Israel is a convenient excuse for anti-Semitism, not only by anti-Semites, but by their Jewish apologists who are eager to exercise a sense of control over a hatred that cannot be controlled, by taking the blame. And then placing it as far away as possible, on another country thousands of miles away.
The anti-Semites blame the Jews. The Jews blame Israel. And nothing is learned from the experience.
The case for Jexodus, like the case for Zionism, must be built around a positive vision for what the country should be, and on a reasoned understanding of why everything fell apart around them.
The negative and the positive case for Zionism split the country between Jewish lefties, who fled the anti-Semitism of socialist movements in Russia, but wanted nothing more than to build a socialist system, and Jewish nationalists who wanted to build a nation based on their beliefs and heritage.
When their socialist project began to collapse, leftists turned on Israel and are trying to dismantle it.
The Democrats are not a political movement with good ideas that happens to be troubled by anti-Semitism. The anti-Semitism is the direct result of those ideas on the domestic and foreign policy front. Rep. Omar sits on the House Foreign Relations Committee spewing anti-Semitism because the Democrats believe that Islamic terrorism is justified. Anti-Semitism, in Omar’s case, is the symptom of an Islamist hostility that does not limit itself to Israel, but encloses America and much of the free world.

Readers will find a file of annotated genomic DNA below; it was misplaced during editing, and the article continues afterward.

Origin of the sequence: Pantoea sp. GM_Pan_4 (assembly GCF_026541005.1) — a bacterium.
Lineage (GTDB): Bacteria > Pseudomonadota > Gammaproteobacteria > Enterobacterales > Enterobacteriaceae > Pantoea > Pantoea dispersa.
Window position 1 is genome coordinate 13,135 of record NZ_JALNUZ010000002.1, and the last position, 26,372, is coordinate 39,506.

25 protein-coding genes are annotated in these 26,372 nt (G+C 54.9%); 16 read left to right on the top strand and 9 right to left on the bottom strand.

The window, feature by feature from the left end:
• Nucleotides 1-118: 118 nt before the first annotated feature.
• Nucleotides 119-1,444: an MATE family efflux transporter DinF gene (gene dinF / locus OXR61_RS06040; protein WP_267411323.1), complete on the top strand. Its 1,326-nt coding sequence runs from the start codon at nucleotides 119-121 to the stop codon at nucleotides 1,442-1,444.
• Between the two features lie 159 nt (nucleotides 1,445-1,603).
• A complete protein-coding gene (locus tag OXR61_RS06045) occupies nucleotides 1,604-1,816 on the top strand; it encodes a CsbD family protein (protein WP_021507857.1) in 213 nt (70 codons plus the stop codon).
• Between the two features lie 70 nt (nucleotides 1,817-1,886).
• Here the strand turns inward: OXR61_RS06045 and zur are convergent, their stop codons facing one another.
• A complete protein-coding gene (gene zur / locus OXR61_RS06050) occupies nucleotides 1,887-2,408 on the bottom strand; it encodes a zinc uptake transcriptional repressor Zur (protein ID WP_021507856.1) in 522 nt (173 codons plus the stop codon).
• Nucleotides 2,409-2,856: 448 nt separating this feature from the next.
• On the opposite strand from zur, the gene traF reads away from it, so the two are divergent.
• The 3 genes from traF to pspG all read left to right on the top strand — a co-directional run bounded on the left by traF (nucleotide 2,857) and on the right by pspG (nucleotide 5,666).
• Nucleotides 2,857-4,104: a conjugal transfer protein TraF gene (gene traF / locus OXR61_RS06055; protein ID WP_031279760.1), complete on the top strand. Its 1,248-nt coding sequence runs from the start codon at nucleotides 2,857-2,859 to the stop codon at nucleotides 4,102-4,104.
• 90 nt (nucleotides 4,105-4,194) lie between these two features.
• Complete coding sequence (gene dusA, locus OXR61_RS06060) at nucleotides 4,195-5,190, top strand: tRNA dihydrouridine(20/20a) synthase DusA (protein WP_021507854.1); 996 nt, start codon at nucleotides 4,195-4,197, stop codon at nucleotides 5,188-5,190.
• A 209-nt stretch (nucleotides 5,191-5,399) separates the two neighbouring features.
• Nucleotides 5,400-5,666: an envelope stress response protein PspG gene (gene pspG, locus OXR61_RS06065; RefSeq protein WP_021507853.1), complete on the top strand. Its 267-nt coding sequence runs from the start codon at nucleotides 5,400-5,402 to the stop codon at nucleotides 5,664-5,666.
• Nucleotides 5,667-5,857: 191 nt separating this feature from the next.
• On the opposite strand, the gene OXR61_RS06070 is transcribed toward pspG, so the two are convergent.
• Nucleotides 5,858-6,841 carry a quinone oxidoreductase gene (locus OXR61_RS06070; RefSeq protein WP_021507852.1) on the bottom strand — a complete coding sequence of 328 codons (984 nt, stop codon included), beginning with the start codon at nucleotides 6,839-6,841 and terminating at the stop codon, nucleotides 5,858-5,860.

Anti-Semitism is only one of the prejudices and the destructive consequences resulting from that view. Otherwise why would Americans spend all this time debating Israel: a tiny country located far away?
The debates about Israel aren’t really about a country smaller than New Jersey. Israel is a symbol. The symbol represents what America should or shouldn’t be. Those who love Israel, Jewish or non-Jewish, are traditionalists, nationalists and liberals who believe that countries should have the right to maintain their identities and protect their values by defeating terrorists without having to apologize for it.
Islamists hate Israel because it’s a nation of ‘infidels’ that freed itself of the tyranny of Islamic law. They believe that non-Muslim societies are inherently wicked and must be brought under Sharia supremacy.
Rep. Omar's infamous tweet, “Israel has hypnotized the world, may Allah awaken the people and help them see the evil doings of Israel,” expressed a religious sentiment in a religious struggle. The Jews in the Koran are enemies of Allah. Their lack of obedience to Islamic law leads them to oppress Muslims. The solution is for Muslims to mobilize, with Allah’s guidance, and wage an apocalyptic war on Israel.
The Islamist final solution, in Israel or America, is to impose Islamic law on the infidels. By any means.